The UK and the EU are now set to begin the next stage of the Brexit negotiations. The European Council has published its negotiating guidelines for the framework of the future relationship between the UK and the EU, and the UK government has also begun to set out in more detail its proposals for a future partnership after the end of the transition period. Yet there is a fundamental gap between the UK's and the EU's opening negotiating positions.

Critics believe the UK government wants to ‘have its cake and eat it’: the proposals seek both frictionless trade with the EU and a soft Irish border, while at the same time securing a fully independent trade policy; continued free trade in goods and services alongside restriction on the free movement of people; and mutual recognition combined with regulatory divergence. It has been suggested within the EU institutions that these objectives are incompatible, and that the UK will consequently face major trade-offs as the negotiations progress.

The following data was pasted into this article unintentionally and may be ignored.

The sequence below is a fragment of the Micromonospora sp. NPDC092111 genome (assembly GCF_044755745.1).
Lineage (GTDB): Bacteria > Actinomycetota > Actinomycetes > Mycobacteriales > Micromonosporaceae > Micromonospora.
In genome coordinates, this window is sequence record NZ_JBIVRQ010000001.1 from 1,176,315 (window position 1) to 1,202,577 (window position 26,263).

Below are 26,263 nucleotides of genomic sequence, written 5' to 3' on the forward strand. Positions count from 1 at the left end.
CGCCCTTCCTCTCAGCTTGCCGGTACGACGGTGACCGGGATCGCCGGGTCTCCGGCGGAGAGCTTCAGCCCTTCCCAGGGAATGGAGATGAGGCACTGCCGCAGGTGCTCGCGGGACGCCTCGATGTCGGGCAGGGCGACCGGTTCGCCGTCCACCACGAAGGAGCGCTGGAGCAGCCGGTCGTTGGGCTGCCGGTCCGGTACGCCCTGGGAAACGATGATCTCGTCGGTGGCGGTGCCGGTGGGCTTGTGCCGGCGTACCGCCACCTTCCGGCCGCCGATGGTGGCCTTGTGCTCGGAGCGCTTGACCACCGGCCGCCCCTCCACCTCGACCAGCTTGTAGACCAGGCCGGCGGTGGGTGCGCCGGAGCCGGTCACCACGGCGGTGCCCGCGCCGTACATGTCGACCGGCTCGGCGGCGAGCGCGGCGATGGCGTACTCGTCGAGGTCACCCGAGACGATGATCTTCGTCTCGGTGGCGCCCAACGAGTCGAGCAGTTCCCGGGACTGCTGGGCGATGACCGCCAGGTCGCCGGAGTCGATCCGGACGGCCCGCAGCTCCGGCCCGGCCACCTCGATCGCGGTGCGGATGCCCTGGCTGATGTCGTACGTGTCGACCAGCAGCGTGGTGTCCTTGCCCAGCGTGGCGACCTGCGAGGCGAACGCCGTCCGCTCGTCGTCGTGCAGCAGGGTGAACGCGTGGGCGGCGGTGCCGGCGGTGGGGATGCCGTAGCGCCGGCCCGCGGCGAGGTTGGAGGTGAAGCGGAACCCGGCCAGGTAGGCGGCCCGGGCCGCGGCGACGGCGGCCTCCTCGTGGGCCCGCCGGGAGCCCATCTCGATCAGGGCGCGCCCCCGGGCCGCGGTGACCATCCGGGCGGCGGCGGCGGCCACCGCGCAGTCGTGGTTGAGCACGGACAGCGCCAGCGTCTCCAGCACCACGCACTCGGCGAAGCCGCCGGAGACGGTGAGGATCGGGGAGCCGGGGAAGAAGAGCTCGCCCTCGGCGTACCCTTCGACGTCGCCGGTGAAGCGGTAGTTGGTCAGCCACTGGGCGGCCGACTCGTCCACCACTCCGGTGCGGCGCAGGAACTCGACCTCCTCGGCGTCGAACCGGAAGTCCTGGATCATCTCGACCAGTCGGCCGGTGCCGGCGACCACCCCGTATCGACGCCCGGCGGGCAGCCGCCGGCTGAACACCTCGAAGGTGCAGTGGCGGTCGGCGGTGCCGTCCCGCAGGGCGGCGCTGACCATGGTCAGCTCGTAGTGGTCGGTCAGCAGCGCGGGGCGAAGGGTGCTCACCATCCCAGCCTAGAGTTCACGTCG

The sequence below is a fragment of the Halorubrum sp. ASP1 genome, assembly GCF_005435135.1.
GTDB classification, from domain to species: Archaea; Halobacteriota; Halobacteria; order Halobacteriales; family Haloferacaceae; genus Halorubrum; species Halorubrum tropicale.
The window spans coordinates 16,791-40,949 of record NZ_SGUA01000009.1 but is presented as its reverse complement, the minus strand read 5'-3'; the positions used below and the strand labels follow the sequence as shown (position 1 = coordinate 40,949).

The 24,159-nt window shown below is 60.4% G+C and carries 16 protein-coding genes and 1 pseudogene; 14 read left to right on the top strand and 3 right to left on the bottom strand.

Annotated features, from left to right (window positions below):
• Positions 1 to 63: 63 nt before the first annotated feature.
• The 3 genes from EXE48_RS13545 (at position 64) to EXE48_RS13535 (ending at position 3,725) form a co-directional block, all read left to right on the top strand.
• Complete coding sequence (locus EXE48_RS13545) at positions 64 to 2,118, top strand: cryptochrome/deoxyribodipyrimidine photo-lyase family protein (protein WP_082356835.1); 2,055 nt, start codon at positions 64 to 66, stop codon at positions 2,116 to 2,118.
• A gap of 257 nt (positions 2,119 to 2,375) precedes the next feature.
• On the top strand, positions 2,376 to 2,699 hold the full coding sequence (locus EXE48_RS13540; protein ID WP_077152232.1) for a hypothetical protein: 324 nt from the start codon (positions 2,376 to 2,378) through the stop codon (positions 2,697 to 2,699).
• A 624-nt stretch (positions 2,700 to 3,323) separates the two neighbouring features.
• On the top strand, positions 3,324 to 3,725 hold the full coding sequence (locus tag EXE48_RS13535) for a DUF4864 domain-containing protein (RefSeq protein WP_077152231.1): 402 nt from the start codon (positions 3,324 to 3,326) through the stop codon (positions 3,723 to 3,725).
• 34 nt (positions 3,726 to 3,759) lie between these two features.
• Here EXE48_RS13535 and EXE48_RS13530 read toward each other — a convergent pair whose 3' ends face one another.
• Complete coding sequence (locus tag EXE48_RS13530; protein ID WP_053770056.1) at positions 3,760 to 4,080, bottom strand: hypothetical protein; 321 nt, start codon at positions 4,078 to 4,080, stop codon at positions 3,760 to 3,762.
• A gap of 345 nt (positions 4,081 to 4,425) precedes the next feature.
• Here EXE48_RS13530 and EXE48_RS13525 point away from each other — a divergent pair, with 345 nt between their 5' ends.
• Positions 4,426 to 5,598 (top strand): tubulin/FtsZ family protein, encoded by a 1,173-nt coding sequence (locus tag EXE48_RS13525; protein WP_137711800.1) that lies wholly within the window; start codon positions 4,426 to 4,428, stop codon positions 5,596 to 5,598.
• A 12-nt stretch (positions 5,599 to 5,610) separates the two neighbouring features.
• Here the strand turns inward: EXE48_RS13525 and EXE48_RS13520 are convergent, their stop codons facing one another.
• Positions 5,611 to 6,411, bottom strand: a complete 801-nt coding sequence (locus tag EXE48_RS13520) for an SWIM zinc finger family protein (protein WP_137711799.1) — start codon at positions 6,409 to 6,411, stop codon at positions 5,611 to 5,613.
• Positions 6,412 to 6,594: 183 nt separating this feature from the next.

This report, based on new polling of public attitudes, explores the public’s preference for different trade scenarios when faced with a number of difficult Brexit trade-offs.